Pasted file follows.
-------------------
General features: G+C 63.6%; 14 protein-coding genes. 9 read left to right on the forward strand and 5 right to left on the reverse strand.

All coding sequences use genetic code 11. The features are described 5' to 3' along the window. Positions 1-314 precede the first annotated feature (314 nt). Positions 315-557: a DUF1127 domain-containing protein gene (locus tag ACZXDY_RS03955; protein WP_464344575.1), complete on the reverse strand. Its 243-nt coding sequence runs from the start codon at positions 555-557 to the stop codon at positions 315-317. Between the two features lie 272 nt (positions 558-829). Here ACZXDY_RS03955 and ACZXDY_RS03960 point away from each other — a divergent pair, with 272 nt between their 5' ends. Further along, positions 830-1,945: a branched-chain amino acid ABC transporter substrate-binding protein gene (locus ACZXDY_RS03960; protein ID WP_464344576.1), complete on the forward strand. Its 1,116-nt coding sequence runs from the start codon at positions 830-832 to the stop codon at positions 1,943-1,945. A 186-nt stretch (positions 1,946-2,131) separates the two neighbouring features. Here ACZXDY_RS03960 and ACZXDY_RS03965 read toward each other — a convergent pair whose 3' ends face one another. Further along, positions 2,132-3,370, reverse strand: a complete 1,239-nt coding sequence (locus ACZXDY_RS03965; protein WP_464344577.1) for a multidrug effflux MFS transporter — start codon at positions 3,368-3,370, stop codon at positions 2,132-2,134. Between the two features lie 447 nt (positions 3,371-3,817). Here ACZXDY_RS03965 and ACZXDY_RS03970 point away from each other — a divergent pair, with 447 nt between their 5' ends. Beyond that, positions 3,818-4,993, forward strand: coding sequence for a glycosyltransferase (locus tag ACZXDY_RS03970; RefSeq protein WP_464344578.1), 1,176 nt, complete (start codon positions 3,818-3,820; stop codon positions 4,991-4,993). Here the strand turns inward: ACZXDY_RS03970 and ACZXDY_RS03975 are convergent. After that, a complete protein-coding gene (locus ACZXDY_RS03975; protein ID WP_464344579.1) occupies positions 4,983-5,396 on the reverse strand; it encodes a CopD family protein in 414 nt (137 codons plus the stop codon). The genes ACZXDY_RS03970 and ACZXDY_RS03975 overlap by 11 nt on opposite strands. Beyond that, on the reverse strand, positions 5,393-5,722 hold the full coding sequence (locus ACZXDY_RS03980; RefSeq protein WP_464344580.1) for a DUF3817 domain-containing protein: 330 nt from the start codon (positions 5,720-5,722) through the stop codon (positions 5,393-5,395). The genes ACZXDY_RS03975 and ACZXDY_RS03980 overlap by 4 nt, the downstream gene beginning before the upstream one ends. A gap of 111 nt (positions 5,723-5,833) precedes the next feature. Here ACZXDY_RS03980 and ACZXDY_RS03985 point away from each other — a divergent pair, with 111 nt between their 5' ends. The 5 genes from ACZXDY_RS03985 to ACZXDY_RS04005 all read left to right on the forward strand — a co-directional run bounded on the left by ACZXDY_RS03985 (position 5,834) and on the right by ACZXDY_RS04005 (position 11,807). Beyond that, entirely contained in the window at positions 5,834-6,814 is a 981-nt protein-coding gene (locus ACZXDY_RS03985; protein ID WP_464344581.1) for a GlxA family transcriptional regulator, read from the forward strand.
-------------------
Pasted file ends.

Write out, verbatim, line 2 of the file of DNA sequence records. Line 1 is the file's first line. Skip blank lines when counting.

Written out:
All coding sequences use genetic code 11. The features are described 5' to 3' along the window. Positions 1-314 precede the first annotated feature (314 nt). Positions 315-557: a DUF1127 domain-containing protein gene (locus tag ACZXDY_RS03955; protein WP_464344575.1), complete on the reverse strand. Its 243-nt coding sequence runs from the start codon at positions 555-557 to the stop codon at positions 315-317. Between the two features lie 272 nt (positions 558-829). Here ACZXDY_RS03955 and ACZXDY_RS03960 point away from each other — a divergent pair, with 272 nt between their 5' ends. Further along, positions 830-1,945: a branched-chain amino acid ABC transporter substrate-binding protein gene (locus ACZXDY_RS03960; protein ID WP_464344576.1), complete on the forward strand. Its 1,116-nt coding sequence runs from the start codon at positions 830-832 to the stop codon at positions 1,943-1,945. A 186-nt stretch (positions 1,946-2,131) separates the two neighbouring features. Here ACZXDY_RS03960 and ACZXDY_RS03965 read toward each other — a convergent pair whose 3' ends face one another. Further along, positions 2,132-3,370, reverse strand: a complete 1,239-nt coding sequence (locus ACZXDY_RS03965; protein WP_464344577.1) for a multidrug effflux MFS transporter — start codon at positions 3,368-3,370, stop codon at positions 2,132-2,134. Between the two features lie 447 nt (positions 3,371-3,817). Here ACZXDY_RS03965 and ACZXDY_RS03970 point away from each other — a divergent pair, with 447 nt between their 5' ends. Beyond that, positions 3,818-4,993, forward strand: coding sequence for a glycosyltransferase (locus tag ACZXDY_RS03970; RefSeq protein WP_464344578.1), 1,176 nt, complete (start codon positions 3,818-3,820; stop codon positions 4,991-4,993). Here the strand turns inward: ACZXDY_RS03970 and ACZXDY_RS03975 are convergent. After that, a complete protein-coding gene (locus ACZXDY_RS03975; protein ID WP_464344579.1) occupies positions 4,983-5,396 on the reverse strand; it encodes a CopD family protein in 414 nt (137 codons plus the stop codon). The genes ACZXDY_RS03970 and ACZXDY_RS03975 overlap by 11 nt on opposite strands. Beyond that, on the reverse strand, positions 5,393-5,722 hold the full coding sequence (locus ACZXDY_RS03980; RefSeq protein WP_464344580.1) for a DUF3817 domain-containing protein: 330 nt from the start codon (positions 5,720-5,722) through the stop codon (positions 5,393-5,395). The genes ACZXDY_RS03975 and ACZXDY_RS03980 overlap by 4 nt, the downstream gene beginning before the upstream one ends. A gap of 111 nt (positions 5,723-5,833) precedes the next feature. Here ACZXDY_RS03980 and ACZXDY_RS03985 point away from each other — a divergent pair, with 111 nt between their 5' ends. The 5 genes from ACZXDY_RS03985 to ACZXDY_RS04005 all read left to right on the forward strand — a co-directional run bounded on the left by ACZXDY_RS03985 (position 5,834) and on the right by ACZXDY_RS04005 (position 11,807). Beyond that, entirely contained in the window at positions 5,834-6,814 is a 981-nt protein-coding gene (locus ACZXDY_RS03985; protein ID WP_464344581.1) for a GlxA family transcriptional regulator, read from the forward strand.